Sunday, July 25, 2010

When making a type of change in your game is tedious, first fix things so that it isn't anymore

So part of my balancing work involved buffing the player's abilities when it makes sense. One way to do this is to add new skills on the skill tree. However, the system I had in place for read/displaying the skill tree made me hesitant to do so, as even a simple change was a lot of work.

The previous system involved a text file with a grid of ascii characters laying out the exact location for each node, along with a list of positions below to match each one up with the associated skill. If I wanted to add more nodes, I'd have to manually place it, then calculate the offset and write it below. If I needed to make the grid bigger, I'd have to recalculate the offset of every node for that tree. It pretty much never should have gotten submitted in that state, but it was "good enough" for the simple trees I had implemented. The horror can be found here for those who are morbidly curious.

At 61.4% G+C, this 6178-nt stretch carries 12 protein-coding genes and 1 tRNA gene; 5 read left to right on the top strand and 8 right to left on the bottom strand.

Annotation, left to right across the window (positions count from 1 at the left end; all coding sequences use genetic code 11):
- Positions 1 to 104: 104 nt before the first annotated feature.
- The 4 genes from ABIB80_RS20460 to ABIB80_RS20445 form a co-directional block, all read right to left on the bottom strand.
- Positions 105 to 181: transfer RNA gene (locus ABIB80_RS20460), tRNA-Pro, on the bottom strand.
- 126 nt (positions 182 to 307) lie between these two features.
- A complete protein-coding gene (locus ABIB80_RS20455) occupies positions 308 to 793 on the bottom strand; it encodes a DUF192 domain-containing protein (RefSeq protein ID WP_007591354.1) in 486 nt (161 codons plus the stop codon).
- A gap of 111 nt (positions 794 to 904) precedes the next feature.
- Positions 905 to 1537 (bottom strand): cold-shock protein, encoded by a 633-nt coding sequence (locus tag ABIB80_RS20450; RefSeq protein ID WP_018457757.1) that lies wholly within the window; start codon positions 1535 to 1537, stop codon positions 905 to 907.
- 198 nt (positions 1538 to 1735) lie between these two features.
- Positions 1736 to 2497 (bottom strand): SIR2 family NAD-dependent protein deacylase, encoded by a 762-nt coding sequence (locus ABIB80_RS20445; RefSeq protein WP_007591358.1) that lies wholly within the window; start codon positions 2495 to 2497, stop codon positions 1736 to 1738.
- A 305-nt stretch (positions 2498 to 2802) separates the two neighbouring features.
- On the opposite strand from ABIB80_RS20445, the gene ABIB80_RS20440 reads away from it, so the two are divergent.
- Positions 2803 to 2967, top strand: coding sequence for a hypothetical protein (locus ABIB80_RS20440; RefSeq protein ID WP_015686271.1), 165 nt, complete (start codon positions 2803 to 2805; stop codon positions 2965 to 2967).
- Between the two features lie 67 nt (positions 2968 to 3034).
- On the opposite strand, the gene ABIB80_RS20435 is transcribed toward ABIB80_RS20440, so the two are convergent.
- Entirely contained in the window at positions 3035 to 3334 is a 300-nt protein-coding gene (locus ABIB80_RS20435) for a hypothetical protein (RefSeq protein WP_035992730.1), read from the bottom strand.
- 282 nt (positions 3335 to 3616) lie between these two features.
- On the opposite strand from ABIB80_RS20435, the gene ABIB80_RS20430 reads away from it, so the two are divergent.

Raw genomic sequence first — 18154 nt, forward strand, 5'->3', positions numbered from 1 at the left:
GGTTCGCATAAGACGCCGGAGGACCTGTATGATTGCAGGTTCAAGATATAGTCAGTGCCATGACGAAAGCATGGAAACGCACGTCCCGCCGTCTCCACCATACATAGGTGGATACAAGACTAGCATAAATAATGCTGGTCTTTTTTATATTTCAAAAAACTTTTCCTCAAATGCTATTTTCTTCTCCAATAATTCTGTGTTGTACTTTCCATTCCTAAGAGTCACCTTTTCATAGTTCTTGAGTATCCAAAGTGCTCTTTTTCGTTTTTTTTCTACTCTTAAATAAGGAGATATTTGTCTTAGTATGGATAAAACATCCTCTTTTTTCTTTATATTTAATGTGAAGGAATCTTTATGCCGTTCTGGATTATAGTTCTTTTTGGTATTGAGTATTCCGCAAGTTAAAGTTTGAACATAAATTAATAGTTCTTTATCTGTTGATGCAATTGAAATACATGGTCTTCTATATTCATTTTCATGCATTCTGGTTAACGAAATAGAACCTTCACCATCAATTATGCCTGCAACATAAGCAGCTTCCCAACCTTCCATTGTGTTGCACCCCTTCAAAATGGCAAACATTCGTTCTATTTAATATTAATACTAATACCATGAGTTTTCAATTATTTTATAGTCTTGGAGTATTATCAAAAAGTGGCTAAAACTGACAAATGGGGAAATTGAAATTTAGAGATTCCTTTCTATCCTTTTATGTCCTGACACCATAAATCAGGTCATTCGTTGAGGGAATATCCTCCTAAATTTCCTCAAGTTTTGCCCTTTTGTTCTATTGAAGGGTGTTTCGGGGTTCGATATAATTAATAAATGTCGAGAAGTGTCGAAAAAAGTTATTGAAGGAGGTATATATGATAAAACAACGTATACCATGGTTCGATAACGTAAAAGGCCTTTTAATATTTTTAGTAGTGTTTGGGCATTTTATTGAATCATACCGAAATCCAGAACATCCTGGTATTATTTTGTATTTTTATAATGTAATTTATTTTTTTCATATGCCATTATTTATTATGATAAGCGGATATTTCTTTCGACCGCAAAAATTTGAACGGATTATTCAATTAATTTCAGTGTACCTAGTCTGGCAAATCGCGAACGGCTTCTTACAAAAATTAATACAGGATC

I noticed that all my nodes were in a grid, so I converted each text file into an xml file describing the skill tree. One example can be found here. I then wrote the xml reader and which would generate from the stored information the grid of characters to display on the screen. Overall it took about three hours to write, test, and submit.

In less time, I probably could have made my balancing changes and "got out" without making things better, but I would have been more likely to not add new skills in the future. Now adding a new skill is as easy as copy pasting an xml node and changing a few lines of text.

1 comment:

Jotaf said...

Nice, I agree completely, although you must always ask yourself the obvious question: "is it worth it?". Since you're gonna change the skill tree many times during balancing the answer is yes. This is almost always true for data-driven gameplay features (ie, stats, skills...). It's almost always not true ("it's not worth it!") for things that are more or less set in stone, like game mechanics, combat, AI, and I've seen many developers getting themselves into an endless loop of refactoring, because you can obviously always make future changes easier by changing your design to be more generic/plugin-driven/offloading more data or logic into external files.

I have to consciously stop myself from doing this, and I imagine I'm not the only one!! :)

Anyway I always enjoy your posts, very inspiring and good food for thought!